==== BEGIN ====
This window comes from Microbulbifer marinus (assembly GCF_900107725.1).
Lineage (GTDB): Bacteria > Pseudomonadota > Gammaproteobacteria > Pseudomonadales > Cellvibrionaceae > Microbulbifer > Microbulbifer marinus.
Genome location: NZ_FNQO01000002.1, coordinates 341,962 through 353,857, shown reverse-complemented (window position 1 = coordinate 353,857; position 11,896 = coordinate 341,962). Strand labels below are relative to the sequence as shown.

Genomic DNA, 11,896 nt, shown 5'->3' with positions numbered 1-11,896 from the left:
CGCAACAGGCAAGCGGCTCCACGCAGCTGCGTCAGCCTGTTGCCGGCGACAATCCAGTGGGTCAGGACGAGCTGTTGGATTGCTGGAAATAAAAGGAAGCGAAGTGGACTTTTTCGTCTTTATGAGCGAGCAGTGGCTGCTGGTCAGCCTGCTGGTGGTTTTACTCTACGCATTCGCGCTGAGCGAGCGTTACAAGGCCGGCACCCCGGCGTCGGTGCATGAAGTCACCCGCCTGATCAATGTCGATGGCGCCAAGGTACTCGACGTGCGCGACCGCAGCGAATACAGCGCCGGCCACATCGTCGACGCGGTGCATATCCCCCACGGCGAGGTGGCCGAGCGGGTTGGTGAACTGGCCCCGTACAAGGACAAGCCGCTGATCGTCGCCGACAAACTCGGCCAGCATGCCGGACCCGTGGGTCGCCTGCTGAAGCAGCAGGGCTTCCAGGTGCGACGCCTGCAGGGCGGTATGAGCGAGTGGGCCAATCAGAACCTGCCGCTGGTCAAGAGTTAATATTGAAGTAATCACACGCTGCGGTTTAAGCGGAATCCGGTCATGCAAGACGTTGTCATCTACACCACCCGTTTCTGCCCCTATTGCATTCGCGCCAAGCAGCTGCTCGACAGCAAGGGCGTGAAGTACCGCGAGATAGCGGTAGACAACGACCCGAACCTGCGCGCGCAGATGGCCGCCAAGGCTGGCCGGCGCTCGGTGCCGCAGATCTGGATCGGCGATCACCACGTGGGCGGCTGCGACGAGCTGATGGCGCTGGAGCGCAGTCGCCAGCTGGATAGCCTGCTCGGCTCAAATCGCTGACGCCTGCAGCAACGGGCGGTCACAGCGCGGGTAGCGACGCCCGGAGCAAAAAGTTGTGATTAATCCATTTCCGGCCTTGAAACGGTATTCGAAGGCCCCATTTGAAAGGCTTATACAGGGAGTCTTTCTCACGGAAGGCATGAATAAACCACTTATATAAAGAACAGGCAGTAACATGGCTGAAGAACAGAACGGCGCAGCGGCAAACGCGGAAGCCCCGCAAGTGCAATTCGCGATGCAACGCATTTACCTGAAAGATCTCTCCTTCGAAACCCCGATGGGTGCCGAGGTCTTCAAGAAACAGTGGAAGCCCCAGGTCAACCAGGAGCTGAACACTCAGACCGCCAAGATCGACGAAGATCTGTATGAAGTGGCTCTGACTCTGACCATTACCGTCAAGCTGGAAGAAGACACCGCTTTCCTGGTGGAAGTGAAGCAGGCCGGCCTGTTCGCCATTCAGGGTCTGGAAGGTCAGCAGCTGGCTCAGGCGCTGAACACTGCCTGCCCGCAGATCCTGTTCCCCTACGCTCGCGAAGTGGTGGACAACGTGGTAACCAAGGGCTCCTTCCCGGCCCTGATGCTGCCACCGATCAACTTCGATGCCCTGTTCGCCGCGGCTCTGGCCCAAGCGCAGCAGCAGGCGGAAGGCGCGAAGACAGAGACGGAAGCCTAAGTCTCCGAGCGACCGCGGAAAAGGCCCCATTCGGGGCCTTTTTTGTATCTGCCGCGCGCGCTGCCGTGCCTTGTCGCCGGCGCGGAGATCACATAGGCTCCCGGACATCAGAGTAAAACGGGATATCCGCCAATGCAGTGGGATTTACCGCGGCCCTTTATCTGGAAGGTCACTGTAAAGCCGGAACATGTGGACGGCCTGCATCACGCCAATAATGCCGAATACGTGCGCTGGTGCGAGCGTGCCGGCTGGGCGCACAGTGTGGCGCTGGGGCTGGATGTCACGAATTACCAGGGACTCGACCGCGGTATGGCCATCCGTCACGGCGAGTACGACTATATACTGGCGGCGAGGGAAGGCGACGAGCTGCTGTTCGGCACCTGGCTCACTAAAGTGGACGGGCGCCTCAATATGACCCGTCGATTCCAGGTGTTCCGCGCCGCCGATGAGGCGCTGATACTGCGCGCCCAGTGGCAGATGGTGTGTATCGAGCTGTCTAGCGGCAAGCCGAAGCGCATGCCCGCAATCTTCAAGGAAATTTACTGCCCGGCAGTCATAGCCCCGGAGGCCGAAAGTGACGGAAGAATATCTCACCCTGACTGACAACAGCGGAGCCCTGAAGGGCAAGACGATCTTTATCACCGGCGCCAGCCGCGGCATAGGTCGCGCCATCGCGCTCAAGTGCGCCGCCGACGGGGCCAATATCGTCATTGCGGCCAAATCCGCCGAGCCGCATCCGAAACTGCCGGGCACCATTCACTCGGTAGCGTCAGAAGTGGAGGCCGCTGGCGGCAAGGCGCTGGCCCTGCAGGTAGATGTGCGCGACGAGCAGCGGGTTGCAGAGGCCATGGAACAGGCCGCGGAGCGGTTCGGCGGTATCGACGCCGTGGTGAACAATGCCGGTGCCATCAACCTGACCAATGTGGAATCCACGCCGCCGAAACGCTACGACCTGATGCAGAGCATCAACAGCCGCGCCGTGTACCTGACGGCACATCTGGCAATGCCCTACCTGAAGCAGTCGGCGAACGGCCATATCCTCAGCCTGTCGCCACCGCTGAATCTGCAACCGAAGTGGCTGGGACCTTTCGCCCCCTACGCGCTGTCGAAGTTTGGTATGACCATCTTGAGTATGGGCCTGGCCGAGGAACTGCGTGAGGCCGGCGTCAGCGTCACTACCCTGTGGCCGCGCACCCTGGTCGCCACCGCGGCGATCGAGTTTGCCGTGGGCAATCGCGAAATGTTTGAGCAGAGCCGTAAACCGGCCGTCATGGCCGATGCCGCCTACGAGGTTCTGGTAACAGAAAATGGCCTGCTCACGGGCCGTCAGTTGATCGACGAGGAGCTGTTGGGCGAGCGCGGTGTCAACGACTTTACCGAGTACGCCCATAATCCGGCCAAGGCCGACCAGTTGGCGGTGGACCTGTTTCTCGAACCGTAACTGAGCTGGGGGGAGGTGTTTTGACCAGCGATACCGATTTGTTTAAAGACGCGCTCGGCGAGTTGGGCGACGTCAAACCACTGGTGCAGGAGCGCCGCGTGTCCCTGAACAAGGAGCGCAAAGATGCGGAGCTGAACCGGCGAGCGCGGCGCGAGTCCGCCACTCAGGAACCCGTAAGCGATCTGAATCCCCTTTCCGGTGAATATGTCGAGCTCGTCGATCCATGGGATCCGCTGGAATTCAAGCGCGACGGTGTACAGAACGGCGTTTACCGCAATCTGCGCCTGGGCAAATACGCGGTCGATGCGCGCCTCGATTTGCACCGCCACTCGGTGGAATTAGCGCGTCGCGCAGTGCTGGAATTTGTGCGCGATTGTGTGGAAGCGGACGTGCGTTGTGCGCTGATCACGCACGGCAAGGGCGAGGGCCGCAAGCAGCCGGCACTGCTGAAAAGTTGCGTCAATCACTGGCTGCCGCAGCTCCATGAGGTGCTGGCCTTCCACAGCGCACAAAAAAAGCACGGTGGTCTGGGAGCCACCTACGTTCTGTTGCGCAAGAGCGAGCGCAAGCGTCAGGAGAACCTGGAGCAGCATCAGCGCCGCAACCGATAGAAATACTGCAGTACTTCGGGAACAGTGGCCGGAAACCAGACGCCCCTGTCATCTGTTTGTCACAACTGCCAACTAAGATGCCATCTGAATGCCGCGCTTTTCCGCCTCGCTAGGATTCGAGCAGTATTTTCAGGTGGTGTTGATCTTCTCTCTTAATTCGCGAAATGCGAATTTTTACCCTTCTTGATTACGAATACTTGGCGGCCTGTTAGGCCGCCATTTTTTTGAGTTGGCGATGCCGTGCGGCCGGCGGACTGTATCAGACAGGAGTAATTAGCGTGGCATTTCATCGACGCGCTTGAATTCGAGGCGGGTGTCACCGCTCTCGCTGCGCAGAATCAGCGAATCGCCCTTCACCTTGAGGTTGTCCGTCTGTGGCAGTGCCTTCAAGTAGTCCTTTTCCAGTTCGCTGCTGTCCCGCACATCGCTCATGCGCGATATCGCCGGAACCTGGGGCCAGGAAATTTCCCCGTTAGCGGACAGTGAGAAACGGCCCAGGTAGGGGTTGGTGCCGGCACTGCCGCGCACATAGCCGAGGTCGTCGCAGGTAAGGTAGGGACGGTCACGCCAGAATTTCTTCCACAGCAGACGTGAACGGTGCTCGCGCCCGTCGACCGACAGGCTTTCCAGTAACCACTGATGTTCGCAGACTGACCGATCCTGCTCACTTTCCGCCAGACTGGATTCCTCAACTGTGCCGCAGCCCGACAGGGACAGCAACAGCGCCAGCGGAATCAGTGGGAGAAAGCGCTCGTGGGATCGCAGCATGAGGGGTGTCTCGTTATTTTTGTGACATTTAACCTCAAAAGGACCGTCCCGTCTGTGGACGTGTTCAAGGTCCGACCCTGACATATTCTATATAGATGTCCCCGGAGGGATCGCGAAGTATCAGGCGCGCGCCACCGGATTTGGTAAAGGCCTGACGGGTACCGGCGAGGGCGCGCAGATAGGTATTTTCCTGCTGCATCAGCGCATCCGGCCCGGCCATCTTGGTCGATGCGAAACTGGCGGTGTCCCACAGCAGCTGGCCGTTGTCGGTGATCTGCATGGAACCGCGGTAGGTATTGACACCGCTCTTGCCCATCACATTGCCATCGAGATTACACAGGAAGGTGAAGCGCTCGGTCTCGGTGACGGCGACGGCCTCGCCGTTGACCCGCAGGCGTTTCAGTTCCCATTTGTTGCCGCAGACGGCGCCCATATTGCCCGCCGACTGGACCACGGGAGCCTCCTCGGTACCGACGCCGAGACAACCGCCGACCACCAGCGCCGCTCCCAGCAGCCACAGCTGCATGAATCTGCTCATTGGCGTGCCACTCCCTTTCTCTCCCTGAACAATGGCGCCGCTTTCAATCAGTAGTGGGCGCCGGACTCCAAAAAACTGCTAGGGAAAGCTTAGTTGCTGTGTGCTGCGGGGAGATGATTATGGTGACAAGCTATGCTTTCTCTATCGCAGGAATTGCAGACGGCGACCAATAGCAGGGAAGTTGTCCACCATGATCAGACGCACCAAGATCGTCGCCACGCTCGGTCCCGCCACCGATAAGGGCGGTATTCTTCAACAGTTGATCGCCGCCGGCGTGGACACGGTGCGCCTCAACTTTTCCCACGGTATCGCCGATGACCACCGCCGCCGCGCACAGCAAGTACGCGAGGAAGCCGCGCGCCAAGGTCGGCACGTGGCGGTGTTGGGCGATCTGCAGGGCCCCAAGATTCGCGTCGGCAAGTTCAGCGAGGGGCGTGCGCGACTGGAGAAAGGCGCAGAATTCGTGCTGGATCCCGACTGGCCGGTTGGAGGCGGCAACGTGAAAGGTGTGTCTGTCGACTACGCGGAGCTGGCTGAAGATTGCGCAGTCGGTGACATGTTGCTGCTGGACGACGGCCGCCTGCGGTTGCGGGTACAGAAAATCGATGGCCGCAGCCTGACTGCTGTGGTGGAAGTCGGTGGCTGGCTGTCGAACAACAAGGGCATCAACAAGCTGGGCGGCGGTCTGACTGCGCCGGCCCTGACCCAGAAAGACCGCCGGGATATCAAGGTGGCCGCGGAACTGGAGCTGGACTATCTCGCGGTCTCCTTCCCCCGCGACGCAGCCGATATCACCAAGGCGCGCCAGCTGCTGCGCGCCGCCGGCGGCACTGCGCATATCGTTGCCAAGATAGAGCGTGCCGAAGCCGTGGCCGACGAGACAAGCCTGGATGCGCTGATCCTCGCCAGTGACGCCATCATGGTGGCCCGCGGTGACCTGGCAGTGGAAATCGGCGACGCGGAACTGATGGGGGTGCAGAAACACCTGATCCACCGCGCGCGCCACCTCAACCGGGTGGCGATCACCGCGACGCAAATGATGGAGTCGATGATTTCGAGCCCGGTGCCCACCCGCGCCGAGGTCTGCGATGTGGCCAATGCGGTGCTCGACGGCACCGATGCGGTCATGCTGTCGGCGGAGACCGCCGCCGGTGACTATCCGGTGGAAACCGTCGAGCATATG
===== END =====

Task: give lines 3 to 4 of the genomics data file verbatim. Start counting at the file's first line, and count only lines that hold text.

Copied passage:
Genome location: NZ_FNQO01000002.1, coordinates 341,962 through 353,857, shown reverse-complemented (window position 1 = coordinate 353,857; position 11,896 = coordinate 341,962). Strand labels below are relative to the sequence as shown.

Genomic DNA, 11,896 nt, shown 5'->3' with positions numbered 1-11,896 from the left: